Dr McNicol took Mr Hird to various correspondence sent by him and his solicitors, Ashurst, containing statements regarding his cooperation with the investigation. Mr Hird agreed that Ashurst were acting on his instructions. Mr Hird stated that he knew that he had to cooperate with the investigation or face sanctions from the AFL.
Dr McNicol asked whether Mr Hird knew as early as February 2013 that interviews were being conducted jointly by the AFL and ASADA. Mr Hird stated that he did, but he considered that the interviews would be conducted correctly. Mr Hird conceded that he had lawyers and counsel present at his own interview with the AFL and ASADA but stated that he did not object to the conduct of the interview or claim a right to silence as he knew he was not allowed to remain silent under AFL rules, or he would face sanctions.
Dr McNicol questioned Mr Hird regarding the terms of his settlement with the AFL. Mr Hird agreed that he had signed the deed but stated that he signed the deed under great duress, and there were threats and inducements made to him to sign the deed. However, upon further questioning he agreed he did not back away from the deed. He stated that he did not consider that he had breached clause 1.6 of the AFL’s rules. The deed states that Essendon had breached clause 1.6 of the AFL’s rules and Dr McNicol asked Mr Hird who at Essendon had breached clause 1.6 if it was not Mr Hird himself. This questioning was objected to on the basis that it required Mr Hird to speculate. Justice Middleton did not allow the question.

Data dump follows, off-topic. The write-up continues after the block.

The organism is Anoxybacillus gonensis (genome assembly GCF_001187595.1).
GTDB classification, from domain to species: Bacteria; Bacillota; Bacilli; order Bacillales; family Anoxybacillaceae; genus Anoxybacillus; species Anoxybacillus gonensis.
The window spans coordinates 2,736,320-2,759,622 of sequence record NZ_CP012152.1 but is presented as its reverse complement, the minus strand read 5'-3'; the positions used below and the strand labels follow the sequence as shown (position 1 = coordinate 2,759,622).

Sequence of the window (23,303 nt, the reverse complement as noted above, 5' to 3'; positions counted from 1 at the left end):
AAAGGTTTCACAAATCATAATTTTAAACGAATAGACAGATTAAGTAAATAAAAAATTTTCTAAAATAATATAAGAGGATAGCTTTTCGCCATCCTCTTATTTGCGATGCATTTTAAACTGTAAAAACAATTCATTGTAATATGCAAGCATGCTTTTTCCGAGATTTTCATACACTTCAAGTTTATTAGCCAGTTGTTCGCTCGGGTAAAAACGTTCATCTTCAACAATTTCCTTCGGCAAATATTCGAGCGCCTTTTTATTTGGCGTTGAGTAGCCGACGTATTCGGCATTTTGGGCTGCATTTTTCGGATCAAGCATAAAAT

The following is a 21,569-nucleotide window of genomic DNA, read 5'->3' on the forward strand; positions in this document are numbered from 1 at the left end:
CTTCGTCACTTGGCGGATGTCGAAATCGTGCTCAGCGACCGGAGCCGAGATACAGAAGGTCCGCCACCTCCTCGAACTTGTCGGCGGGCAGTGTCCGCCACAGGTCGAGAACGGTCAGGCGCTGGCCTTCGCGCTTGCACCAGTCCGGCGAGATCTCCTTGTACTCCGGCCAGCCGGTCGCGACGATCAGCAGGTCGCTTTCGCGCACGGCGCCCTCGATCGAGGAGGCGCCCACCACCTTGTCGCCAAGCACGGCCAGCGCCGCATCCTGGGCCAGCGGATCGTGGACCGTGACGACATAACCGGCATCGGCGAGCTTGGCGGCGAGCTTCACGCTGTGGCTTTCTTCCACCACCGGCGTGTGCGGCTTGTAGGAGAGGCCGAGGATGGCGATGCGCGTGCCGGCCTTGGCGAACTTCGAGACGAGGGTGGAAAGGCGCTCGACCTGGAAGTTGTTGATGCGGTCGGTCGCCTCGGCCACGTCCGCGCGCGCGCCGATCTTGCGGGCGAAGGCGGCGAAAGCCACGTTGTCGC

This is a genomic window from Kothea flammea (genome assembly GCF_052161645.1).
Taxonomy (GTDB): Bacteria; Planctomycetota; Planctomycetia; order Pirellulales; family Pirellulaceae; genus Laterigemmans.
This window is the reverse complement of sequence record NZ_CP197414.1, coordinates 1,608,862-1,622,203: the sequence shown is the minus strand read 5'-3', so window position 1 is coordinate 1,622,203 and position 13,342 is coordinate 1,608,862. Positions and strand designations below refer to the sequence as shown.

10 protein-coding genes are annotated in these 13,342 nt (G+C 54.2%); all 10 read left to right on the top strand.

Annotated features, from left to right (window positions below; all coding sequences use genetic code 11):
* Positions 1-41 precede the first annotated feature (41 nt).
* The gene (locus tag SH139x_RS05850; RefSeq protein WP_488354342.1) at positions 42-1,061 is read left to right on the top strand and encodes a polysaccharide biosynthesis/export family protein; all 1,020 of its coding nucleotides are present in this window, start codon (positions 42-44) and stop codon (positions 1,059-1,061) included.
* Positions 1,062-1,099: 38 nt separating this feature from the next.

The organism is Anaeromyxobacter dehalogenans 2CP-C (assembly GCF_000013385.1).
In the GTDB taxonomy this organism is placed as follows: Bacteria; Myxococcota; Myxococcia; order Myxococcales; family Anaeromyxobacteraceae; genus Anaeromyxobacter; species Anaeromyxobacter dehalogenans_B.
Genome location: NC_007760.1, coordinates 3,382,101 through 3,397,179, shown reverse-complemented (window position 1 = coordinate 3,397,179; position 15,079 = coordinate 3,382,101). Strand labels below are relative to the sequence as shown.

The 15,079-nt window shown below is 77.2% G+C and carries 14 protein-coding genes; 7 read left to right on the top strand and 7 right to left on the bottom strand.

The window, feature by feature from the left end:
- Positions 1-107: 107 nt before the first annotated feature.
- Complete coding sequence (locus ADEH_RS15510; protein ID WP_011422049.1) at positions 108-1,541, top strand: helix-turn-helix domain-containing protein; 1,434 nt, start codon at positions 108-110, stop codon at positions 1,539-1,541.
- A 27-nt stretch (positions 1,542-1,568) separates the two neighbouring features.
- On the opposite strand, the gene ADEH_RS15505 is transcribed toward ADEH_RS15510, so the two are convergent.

The hearing will continue tomorrow and Wednesday. Mr Hird will continue to give evidence tomorrow morning.
Kate is a commercial and civil litigator who has seen different sides of legal practice, whether in private practice in a large commercial law firm, undertaking pro bono work, as a secondee at the Victorian Bushfires Royal Commission helping Counsel assisting the Royal Commission, and as a member of the legal team at the Victorian Government Solicitors’ Office.